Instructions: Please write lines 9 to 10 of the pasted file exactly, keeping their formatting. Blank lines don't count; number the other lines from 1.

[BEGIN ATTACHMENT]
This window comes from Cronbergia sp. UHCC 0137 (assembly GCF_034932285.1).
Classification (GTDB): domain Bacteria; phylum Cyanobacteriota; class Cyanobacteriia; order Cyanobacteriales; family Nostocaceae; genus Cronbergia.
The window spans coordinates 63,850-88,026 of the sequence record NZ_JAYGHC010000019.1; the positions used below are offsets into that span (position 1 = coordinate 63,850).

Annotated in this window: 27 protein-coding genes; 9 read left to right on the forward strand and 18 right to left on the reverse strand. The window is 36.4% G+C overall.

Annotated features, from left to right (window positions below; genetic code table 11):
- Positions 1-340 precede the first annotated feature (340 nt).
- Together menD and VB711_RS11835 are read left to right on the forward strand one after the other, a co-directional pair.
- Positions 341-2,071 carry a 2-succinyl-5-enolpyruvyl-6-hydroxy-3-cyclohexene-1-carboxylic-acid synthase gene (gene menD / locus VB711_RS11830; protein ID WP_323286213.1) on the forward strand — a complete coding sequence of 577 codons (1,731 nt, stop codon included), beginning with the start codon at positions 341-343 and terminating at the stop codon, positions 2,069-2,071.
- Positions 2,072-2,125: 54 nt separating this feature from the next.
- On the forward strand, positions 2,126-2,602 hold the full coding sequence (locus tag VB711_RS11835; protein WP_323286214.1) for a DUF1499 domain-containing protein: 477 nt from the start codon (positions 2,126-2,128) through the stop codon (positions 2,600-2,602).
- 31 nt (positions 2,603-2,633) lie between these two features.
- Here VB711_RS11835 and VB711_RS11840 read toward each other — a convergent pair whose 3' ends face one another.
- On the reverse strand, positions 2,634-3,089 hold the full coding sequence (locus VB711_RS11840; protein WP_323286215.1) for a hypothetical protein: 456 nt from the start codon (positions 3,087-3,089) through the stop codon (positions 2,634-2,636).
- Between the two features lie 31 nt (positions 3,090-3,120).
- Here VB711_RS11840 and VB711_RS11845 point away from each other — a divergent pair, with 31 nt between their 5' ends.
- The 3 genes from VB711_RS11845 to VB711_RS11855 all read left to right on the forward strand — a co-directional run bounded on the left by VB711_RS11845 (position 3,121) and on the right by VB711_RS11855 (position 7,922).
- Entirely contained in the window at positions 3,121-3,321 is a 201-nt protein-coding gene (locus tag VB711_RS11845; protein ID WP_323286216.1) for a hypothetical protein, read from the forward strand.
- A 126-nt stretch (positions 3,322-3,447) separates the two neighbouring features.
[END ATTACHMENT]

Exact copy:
- Positions 2,072-2,125: 54 nt separating this feature from the next.
- On the forward strand, positions 2,126-2,602 hold the full coding sequence (locus tag VB711_RS11835; protein WP_323286214.1) for a DUF1499 domain-containing protein: 477 nt from the start codon (positions 2,126-2,128) through the stop codon (positions 2,600-2,602).